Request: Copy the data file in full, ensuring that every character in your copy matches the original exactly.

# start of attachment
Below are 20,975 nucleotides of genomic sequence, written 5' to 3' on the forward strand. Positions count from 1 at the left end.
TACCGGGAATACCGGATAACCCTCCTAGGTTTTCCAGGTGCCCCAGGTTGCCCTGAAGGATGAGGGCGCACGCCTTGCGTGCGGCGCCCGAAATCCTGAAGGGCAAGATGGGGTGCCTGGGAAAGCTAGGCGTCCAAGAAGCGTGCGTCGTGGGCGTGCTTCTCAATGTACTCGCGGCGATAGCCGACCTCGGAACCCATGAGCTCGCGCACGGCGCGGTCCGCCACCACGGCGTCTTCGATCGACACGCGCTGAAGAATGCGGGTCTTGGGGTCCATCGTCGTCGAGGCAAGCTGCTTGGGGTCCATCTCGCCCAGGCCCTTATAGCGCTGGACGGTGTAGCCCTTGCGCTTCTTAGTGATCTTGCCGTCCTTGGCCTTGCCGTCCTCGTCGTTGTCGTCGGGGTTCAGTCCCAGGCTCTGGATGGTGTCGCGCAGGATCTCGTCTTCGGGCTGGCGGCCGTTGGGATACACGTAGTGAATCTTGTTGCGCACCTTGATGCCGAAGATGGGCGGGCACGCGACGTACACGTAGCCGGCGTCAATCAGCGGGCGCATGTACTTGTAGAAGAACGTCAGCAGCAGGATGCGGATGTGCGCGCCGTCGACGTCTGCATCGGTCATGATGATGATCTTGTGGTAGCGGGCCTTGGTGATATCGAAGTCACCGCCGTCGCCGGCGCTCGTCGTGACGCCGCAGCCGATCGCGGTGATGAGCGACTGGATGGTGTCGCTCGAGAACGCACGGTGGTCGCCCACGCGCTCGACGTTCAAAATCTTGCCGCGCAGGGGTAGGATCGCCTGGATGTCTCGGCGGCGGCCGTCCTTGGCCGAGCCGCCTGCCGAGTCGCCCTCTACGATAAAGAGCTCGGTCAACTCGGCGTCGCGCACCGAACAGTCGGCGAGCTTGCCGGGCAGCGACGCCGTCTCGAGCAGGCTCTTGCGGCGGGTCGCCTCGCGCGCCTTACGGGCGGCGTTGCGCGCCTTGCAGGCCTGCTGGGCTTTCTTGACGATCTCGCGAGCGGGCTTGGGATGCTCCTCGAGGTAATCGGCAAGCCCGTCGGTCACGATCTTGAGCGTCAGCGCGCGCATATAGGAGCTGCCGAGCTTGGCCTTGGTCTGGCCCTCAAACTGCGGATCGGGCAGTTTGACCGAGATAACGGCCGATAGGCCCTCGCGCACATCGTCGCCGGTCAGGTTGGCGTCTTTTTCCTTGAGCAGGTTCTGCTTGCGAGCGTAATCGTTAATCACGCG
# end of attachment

Below are 20,975 nucleotides of genomic sequence, written 5' to 3' on the forward strand. Positions count from 1 at the left end.
TACCGGGAATACCGGATAACCCTCCTAGGTTTTCCAGGTGCCCCAGGTTGCCCTGAAGGATGAGGGCGCACGCCTTGCGTGCGGCGCCCGAAATCCTGAAGGGCAAGATGGGGTGCCTGGGAAAGCTAGGCGTCCAAGAAGCGTGCGTCGTGGGCGTGCTTCTCAATGTACTCGCGGCGATAGCCGACCTCGGAACCCATGAGCTCGCGCACGGCGCGGTCCGCCACCACGGCGTCTTCGATCGACACGCGCTGAAGAATGCGGGTCTTGGGGTCCATCGTCGTCGAGGCAAGCTGCTTGGGGTCCATCTCGCCCAGGCCCTTATAGCGCTGGACGGTGTAGCCCTTGCGCTTCTTAGTGATCTTGCCGTCCTTGGCCTTGCCGTCCTCGTCGTTGTCGTCGGGGTTCAGTCCCAGGCTCTGGATGGTGTCGCGCAGGATCTCGTCTTCGGGCTGGCGGCCGTTGGGATACACGTAGTGAATCTTGTTGCGCACCTTGATGCCGAAGATGGGCGGGCACGCGACGTACACGTAGCCGGCGTCAATCAGCGGGCGCATGTACTTGTAGAAGAACGTCAGCAGCAGGATGCGGATGTGCGCGCCGTCGACGTCTGCATCGGTCATGATGATGATCTTGTGGTAGCGGGCCTTGGTGATATCGAAGTCACCGCCGTCGCCGGCGCTCGTCGTGACGCCGCAGCCGATCGCGGTGATGAGCGACTGGATGGTGTCGCTCGAGAACGCACGGTGGTCGCCCACGCGCTCGACGTTCAAAATCTTGCCGCGCAGGGGTAGGATCGCCTGGATGTCTCGGCGGCGGCCGTCCTTGGCCGAGCCGCCTGCCGAGTCGCCCTCTACGATAAAGAGCTCGGTCAACTCGGCGTCGCGCACCGAACAGTCGGCGAGCTTGCCGGGCAGCGACGCCGTCTCGAGCAGGCTCTTGCGGCGGGTCGCCTCGCGCGCCTTACGGGCGGCGTTGCGCGCCTTGCAGGCCTGCTGGGCTTTCTTGACGATCTCGCGAGCGGGCTTGGGATGCTCCTCGAGGTAATCGGCAAGCCCGTCGGTCACGATCTTGAGCGTCAGCGCGCGCATATAGGAGCTGCCGAGCTTGGCCTTGGTCTGGCCCTCAAACTGCGGATCGGGCAGTTTGACCGAGATAACGGCCGATAGGCCCTCGCGCACATCGTCGCCGGTCAGGTTGGCGTCTTTTTCCTTGAGCAGGTTCTGCTTGCGAGCGTAATCGTTAATCACGCG